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Mask Design for Optical Microlithography—An Inverse Imaging Problem

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2 Author(s)
Amyn Poonawala ; Dept. of Comput. Eng., California Univ., Santa Cruz, CA ; Peyman Milanfar

In all imaging systems, the forward process introduces undesirable effects that cause the output signal to be a distorted version of the input. A typical example is of course the blur introduced by the aperture. When the input to such systems can be controlled, prewarping techniques can be employed which consist of systematically modifying the input such that it (at least approximately) cancels out (or compensates for) the process losses. In this paper, we focus on the optical proximity correction mask design problem for "optical microlithography," a process similar to photographic printing used for transferring binary circuit patterns onto silicon wafers. We consider the idealized case of an incoherent imaging system and solve an inverse problem which is an approximation of the real-world optical lithography problem. Our algorithm is based on pixel-based mask representation and uses a continuous function formulation. We also employ the regularization framework to control the tone and complexity of the synthesized masks. Finally, we discuss the extension of our framework to coherent and (the more practical) partially coherent imaging systems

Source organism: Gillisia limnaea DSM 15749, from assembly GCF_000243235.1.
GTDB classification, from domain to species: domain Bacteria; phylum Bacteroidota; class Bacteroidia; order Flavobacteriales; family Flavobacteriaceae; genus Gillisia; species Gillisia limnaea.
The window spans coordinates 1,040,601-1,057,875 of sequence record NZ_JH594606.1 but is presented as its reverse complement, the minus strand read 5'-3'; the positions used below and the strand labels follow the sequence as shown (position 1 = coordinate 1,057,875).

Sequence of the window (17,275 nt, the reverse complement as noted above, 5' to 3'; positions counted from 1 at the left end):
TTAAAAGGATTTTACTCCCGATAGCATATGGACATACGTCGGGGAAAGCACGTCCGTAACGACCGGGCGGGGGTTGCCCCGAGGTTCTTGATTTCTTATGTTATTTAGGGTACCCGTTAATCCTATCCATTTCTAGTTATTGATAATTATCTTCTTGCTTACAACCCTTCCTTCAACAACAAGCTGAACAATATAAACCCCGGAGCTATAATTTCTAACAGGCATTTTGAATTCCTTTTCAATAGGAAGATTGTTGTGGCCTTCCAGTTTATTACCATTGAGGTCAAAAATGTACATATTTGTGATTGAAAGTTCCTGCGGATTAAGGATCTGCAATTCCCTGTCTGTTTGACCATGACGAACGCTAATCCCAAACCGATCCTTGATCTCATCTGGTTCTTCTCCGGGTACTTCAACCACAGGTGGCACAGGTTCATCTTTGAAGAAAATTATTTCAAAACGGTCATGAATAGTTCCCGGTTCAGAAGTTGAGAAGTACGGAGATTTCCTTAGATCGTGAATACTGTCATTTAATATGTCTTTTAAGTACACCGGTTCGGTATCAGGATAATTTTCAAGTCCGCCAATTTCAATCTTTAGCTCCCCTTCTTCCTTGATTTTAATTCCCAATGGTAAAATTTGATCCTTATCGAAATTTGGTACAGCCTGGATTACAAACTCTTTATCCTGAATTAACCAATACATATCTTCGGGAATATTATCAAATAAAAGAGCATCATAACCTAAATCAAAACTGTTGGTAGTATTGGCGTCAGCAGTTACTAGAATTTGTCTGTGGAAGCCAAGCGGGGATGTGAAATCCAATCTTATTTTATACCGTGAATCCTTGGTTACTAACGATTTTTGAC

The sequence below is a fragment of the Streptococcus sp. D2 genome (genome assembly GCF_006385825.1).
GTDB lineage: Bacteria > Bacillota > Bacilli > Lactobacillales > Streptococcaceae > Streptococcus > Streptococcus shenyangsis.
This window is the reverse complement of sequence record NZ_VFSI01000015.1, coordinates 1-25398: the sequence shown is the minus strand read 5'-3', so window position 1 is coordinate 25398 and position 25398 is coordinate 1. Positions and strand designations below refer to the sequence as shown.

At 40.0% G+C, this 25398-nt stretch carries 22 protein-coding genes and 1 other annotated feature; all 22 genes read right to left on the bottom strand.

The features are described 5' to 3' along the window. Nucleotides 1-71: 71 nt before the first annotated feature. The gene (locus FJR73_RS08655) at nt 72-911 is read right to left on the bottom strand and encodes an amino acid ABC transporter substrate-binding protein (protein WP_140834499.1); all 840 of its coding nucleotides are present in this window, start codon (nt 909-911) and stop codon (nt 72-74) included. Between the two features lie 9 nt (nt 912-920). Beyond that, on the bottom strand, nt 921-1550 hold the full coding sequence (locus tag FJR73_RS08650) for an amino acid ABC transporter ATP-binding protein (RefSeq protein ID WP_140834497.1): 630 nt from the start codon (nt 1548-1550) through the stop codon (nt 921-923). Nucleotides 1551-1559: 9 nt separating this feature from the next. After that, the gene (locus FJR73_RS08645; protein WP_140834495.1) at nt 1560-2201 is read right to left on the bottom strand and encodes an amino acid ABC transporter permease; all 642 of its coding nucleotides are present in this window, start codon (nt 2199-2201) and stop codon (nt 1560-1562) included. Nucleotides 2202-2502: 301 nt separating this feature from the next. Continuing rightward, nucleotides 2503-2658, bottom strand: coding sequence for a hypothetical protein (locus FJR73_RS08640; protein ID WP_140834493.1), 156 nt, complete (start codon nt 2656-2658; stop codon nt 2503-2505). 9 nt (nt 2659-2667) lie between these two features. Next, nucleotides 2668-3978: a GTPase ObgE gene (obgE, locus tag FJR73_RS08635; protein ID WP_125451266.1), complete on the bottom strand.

Published in:

IEEE Transactions on Image Processing  (Volume:16 ,  Issue: 3 )